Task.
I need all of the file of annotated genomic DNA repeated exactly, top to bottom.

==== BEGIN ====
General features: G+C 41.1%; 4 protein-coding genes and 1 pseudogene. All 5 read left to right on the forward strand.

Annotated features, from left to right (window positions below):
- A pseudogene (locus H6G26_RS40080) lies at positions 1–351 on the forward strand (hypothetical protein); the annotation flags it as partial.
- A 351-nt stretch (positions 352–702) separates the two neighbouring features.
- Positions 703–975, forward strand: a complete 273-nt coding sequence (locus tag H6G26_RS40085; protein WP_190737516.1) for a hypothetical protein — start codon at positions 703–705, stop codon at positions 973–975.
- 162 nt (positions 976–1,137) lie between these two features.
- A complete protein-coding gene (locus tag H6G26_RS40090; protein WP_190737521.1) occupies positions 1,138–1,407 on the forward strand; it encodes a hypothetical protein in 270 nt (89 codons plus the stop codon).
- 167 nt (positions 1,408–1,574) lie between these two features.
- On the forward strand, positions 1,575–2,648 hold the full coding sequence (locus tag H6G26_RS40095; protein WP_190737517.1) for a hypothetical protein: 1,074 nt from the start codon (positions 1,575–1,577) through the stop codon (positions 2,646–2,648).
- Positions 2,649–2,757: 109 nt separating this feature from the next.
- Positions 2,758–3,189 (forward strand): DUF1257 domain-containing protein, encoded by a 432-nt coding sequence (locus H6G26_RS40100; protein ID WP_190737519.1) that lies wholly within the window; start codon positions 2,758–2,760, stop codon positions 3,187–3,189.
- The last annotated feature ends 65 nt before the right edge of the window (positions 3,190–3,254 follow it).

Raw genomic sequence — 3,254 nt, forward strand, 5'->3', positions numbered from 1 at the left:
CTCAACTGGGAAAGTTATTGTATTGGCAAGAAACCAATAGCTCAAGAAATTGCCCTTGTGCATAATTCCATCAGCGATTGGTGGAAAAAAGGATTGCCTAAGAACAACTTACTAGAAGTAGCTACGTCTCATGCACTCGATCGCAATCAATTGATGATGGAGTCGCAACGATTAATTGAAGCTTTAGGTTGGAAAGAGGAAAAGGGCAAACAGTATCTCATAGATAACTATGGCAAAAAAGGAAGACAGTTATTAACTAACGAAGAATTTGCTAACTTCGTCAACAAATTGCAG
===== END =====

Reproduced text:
General features: G+C 41.1%; 4 protein-coding genes and 1 pseudogene. All 5 read left to right on the forward strand.

Annotated features, from left to right (window positions below):
- A pseudogene (locus H6G26_RS40080) lies at positions 1–351 on the forward strand (hypothetical protein); the annotation flags it as partial.
- A 351-nt stretch (positions 352–702) separates the two neighbouring features.
- Positions 703–975, forward strand: a complete 273-nt coding sequence (locus tag H6G26_RS40085; protein WP_190737516.1) for a hypothetical protein — start codon at positions 703–705, stop codon at positions 973–975.
- 162 nt (positions 976–1,137) lie between these two features.
- A complete protein-coding gene (locus tag H6G26_RS40090; protein WP_190737521.1) occupies positions 1,138–1,407 on the forward strand; it encodes a hypothetical protein in 270 nt (89 codons plus the stop codon).
- 167 nt (positions 1,408–1,574) lie between these two features.
- On the forward strand, positions 1,575–2,648 hold the full coding sequence (locus tag H6G26_RS40095; protein WP_190737517.1) for a hypothetical protein: 1,074 nt from the start codon (positions 1,575–1,577) through the stop codon (positions 2,646–2,648).
- Positions 2,649–2,757: 109 nt separating this feature from the next.
- Positions 2,758–3,189 (forward strand): DUF1257 domain-containing protein, encoded by a 432-nt coding sequence (locus H6G26_RS40100; protein ID WP_190737519.1) that lies wholly within the window; start codon positions 2,758–2,760, stop codon positions 3,187–3,189.
- The last annotated feature ends 65 nt before the right edge of the window (positions 3,190–3,254 follow it).

Raw genomic sequence — 3,254 nt, forward strand, 5'->3', positions numbered from 1 at the left:
CTCAACTGGGAAAGTTATTGTATTGGCAAGAAACCAATAGCTCAAGAAATTGCCCTTGTGCATAATTCCATCAGCGATTGGTGGAAAAAAGGATTGCCTAAGAACAACTTACTAGAAGTAGCTACGTCTCATGCACTCGATCGCAATCAATTGATGATGGAGTCGCAACGATTAATTGAAGCTTTAGGTTGGAAAGAGGAAAAGGGCAAACAGTATCTCATAGATAACTATGGCAAAAAAGGAAGACAGTTATTAACTAACGAAGAATTTGCTAACTTCGTCAACAAATTGCAG